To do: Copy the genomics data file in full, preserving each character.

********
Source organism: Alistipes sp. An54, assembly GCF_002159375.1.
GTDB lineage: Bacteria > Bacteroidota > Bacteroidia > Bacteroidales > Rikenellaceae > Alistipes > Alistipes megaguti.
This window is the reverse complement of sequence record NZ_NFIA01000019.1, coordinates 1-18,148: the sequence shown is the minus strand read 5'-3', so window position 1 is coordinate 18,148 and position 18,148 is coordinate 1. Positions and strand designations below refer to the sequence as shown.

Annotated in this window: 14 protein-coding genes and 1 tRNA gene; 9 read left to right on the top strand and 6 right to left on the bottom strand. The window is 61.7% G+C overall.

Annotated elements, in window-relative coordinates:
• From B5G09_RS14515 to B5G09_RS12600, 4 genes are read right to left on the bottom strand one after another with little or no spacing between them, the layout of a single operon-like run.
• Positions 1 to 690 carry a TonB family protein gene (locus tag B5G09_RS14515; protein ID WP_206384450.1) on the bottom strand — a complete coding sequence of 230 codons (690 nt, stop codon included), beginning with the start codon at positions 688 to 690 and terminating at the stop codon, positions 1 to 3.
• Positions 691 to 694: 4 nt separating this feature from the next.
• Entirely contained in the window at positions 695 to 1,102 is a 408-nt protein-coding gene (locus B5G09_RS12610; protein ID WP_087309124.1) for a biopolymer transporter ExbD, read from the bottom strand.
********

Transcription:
Source organism: Alistipes sp. An54, assembly GCF_002159375.1.
GTDB lineage: Bacteria > Bacteroidota > Bacteroidia > Bacteroidales > Rikenellaceae > Alistipes > Alistipes megaguti.
This window is the reverse complement of sequence record NZ_NFIA01000019.1, coordinates 1-18,148: the sequence shown is the minus strand read 5'-3', so window position 1 is coordinate 18,148 and position 18,148 is coordinate 1. Positions and strand designations below refer to the sequence as shown.

Annotated in this window: 14 protein-coding genes and 1 tRNA gene; 9 read left to right on the top strand and 6 right to left on the bottom strand. The window is 61.7% G+C overall.

Annotated elements, in window-relative coordinates:
• From B5G09_RS14515 to B5G09_RS12600, 4 genes are read right to left on the bottom strand one after another with little or no spacing between them, the layout of a single operon-like run.
• Positions 1 to 690 carry a TonB family protein gene (locus tag B5G09_RS14515; protein ID WP_206384450.1) on the bottom strand — a complete coding sequence of 230 codons (690 nt, stop codon included), beginning with the start codon at positions 688 to 690 and terminating at the stop codon, positions 1 to 3.
• Positions 691 to 694: 4 nt separating this feature from the next.
• Entirely contained in the window at positions 695 to 1,102 is a 408-nt protein-coding gene (locus B5G09_RS12610; protein ID WP_087309124.1) for a biopolymer transporter ExbD, read from the bottom strand.